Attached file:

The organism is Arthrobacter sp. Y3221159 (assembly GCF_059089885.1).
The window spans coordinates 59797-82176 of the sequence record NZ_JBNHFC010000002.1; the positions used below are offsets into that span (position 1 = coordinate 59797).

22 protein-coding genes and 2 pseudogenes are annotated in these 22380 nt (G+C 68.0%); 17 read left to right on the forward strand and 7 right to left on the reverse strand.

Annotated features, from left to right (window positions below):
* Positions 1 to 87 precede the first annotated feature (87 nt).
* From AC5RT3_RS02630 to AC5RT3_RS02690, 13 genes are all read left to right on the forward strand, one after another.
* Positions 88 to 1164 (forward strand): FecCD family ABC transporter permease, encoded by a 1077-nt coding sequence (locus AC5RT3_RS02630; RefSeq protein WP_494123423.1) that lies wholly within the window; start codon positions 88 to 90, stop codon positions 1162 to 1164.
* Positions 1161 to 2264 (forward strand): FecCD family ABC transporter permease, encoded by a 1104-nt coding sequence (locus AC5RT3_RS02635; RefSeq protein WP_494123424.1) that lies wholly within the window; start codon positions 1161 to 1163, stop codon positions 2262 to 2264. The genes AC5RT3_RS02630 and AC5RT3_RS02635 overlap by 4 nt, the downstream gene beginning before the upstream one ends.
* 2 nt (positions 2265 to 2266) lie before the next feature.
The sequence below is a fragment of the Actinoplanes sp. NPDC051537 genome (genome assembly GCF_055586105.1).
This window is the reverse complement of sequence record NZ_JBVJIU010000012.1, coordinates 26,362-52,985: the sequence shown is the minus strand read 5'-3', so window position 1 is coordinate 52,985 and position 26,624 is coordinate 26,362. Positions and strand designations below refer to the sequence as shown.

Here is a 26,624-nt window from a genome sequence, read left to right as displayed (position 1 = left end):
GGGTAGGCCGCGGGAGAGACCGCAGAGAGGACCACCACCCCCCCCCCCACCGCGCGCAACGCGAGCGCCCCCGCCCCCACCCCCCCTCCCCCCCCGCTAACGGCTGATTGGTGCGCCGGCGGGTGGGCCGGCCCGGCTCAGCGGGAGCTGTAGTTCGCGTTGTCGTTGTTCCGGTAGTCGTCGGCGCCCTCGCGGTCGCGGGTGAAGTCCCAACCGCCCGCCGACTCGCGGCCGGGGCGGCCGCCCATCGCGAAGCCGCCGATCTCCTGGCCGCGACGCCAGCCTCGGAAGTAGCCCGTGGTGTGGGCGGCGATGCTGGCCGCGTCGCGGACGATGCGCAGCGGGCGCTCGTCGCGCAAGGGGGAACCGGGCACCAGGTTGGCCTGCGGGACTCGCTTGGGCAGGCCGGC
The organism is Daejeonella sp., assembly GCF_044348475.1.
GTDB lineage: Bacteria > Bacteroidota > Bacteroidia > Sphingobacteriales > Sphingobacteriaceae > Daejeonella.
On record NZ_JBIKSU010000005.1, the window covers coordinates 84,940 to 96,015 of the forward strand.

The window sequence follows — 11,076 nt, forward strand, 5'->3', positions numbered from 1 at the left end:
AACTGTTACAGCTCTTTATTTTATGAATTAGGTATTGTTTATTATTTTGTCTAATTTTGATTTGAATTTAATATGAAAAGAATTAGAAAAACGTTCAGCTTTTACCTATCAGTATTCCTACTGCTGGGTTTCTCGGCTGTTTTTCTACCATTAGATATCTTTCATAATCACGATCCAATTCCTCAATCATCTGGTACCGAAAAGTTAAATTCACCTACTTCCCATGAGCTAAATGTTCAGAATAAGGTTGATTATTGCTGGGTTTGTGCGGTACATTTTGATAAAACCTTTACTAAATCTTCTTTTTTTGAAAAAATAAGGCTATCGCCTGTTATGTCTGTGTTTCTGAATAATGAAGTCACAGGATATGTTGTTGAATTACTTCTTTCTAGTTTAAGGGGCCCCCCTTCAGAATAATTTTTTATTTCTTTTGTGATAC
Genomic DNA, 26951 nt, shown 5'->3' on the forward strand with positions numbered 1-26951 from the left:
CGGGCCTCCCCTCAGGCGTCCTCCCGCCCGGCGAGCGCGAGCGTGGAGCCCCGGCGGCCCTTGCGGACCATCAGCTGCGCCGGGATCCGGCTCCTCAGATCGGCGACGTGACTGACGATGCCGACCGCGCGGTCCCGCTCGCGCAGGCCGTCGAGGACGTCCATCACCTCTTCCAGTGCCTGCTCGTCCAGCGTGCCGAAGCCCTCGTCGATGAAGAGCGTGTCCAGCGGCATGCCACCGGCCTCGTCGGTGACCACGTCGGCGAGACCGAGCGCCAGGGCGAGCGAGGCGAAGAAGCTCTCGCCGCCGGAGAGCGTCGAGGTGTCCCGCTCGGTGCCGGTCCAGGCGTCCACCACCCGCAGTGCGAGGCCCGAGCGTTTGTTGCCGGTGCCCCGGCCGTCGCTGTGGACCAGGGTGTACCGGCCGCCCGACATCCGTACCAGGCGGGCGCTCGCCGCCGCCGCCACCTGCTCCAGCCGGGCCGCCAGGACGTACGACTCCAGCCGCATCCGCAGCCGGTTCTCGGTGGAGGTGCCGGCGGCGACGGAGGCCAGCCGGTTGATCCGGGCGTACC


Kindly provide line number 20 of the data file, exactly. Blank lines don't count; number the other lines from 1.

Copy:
CGGGCCTCCCCTCAGGCGTCCTCCCGCCCGGCGAGCGCGAGCGTGGAGCCCCGGCGGCCCTTGCGGACCATCAGCTGCGCCGGGATCCGGCTCCTCAGATCGGCGACGTGACTGACGATGCCGACCGCGCGGTCCCGCTCGCGCAGGCCGTCGAGGACGTCCATCACCTCTTCCAGTGCCTGCTCGTCCAGCGTGCCGAAGCCCTCGTCGATGAAGAGCGTGTCCAGCGGCATGCCACCGGCCTCGTCGGTGACCACGTCGGCGAGACCGAGCGCCAGGGCGAGCGAGGCGAAGAAGCTCTCGCCGCCGGAGAGCGTCGAGGTGTCCCGCTCGGTGCCGGTCCAGGCGTCCACCACCCGCAGTGCGAGGCCCGAGCGTTTGTTGCCGGTGCCCCGGCCGTCGCTGTGGACCAGGGTGTACCGGCCGCCCGACATCCGTACCAGGCGGGCGCTCGCCGCCGCCGCCACCTGCTCCAGCCGGGCCGCCAGGACGTACGACTCCAGCCGCATCCGCAGCCGGTTCTCGGTGGAGGTGCCGGCGGCGACGGAGGCCAGCCGGTTGATCCGGGCGTACC